INM reclassifies two non-executive directors as not independent
Media group reveals financial links between directors and company and Denis O’Brien
INM’s chief executive, Robert Pitt, had his annual bonus substantially cut last year, to €87,000 from €218,000 in 2015, the media group’s annual report reveals. Photograph: Bryan Meade
Independent News & Media (INM) has classified non-executive directors Allan Marshall and Triona Mullane as not being independent and provided details of significant financial connections between them and the media group and its largest shareholder, Denis O’Brien.
The company also revealed that Ms Mullane, Mr Marshall and Paul Connolly, another non-executive director, resigned from its remuneration committee on Wednesday.
In its annual report, published on Friday, INM revealed that Mr Marshall provided consultancy services to INM between 2013 and 2016 through a company called ComputerCall UK Ltd, from whom he received “additional remuneration”.
The value of these services was €77,000 last year and €158,052 in 2015. The reduction in fees paid was due to the contract ceasing last year, according to INM.
Mr Marshall was paid €62,000 last year in director fees, up €6,000 on the previous year.
In relation to Ms Mullane, a company she co-founded called mAdme Technology Ltd received an investment of €280,000 for a minority shareholding from a company that was introduced by a relation of Mr O’Brien’s.
It also revealed that mAdme is set to receive about 6 per cent of its annual revenue for full year 2017 from Digicel, a telecoms company controlled by Mr O’Brien.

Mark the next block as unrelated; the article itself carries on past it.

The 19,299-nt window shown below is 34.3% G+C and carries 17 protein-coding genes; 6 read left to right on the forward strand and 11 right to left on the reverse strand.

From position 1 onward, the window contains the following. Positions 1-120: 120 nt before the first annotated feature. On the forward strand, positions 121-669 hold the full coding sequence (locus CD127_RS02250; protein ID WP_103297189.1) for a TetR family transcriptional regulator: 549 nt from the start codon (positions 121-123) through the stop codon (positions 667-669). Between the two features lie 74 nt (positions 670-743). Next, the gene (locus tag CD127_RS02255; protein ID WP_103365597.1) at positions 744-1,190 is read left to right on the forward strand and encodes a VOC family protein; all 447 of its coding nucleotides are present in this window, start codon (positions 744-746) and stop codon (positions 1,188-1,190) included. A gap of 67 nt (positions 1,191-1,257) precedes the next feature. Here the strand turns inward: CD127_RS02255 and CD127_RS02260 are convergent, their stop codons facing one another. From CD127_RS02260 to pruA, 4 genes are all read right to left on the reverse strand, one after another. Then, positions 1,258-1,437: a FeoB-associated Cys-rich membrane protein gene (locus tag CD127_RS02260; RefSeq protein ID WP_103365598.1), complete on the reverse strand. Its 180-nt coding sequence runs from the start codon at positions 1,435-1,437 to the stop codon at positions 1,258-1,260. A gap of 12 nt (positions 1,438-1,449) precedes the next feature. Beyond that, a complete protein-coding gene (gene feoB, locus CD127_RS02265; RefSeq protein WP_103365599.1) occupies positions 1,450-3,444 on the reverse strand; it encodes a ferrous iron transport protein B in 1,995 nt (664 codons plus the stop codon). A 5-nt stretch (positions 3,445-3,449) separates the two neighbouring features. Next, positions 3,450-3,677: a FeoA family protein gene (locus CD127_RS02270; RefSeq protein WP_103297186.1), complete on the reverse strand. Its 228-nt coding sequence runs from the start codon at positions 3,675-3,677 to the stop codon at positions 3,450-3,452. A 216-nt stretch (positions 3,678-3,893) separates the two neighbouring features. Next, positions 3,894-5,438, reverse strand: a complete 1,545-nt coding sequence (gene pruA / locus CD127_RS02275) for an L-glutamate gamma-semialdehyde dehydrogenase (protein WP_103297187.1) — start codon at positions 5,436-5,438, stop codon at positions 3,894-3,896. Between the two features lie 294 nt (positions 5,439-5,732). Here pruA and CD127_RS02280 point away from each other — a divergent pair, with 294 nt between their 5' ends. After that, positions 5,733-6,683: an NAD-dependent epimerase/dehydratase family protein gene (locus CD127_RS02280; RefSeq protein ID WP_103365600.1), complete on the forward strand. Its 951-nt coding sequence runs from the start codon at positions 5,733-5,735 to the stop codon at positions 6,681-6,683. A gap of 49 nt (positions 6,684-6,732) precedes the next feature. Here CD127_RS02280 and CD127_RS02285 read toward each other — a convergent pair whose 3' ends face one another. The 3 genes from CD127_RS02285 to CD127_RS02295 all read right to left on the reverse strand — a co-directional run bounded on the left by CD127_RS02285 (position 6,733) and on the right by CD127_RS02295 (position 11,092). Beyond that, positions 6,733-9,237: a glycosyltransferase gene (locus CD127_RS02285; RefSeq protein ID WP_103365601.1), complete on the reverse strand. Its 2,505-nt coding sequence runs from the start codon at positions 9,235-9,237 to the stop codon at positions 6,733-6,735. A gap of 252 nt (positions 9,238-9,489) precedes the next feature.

Ms Mullane was paid €83,000 in director fees last year, up from €71,500 in 2015.
These revelations followed a review by Deloitte of each director’s independence in accordance with the 2014 UK corporate governance code.
This means Mr Buckley, Mr Kennedy and Mr O’Hagan are the only non-executive directors now classified as independent. As a result INM is no longer compliant with the code, which requires that at least half the board be independent.
The media company said this non-compliance would be addressed in the next four months.
The annual report also reveals that INM’s chief executive, Robert Pitt, had his annual bonus substantially cut last year, to €87,000 from €218,000 in 2015. His salary was unchanged at €404,000 while his total remuneration was reduced by 18 per cent to €566,000.
The bonus paid to finance director Ryan Preston more than halved to €46,000 from €109,000 in 2015. His total remuneration declined by 14 per cent to €373,000.
In March, it emerged that Mr Pitt made a protected disclosure to the Office of the Director of Corporate Enforcement (ODCE) in relation to the possible acquisition by INM of Newstalk, the national radio station owned by Mr O’Brien, and “related matters”.
This led to a disagreement with INM’s chairman, Leslie Buckley, a long-time business associate of Mr O’Brien. A second disclosure by another senior employee has also been made to the ODCE.
Separately, the company has postponed its annual general meeting until August 23rd having originally scheduled it for May 31st. No reason was given for this change.
The annual report shows that Mr O’Brien owns 29.88 per cent of INM while IIU Nominees, which is connected with businessman Dermot Desmond, owns 15 per cent.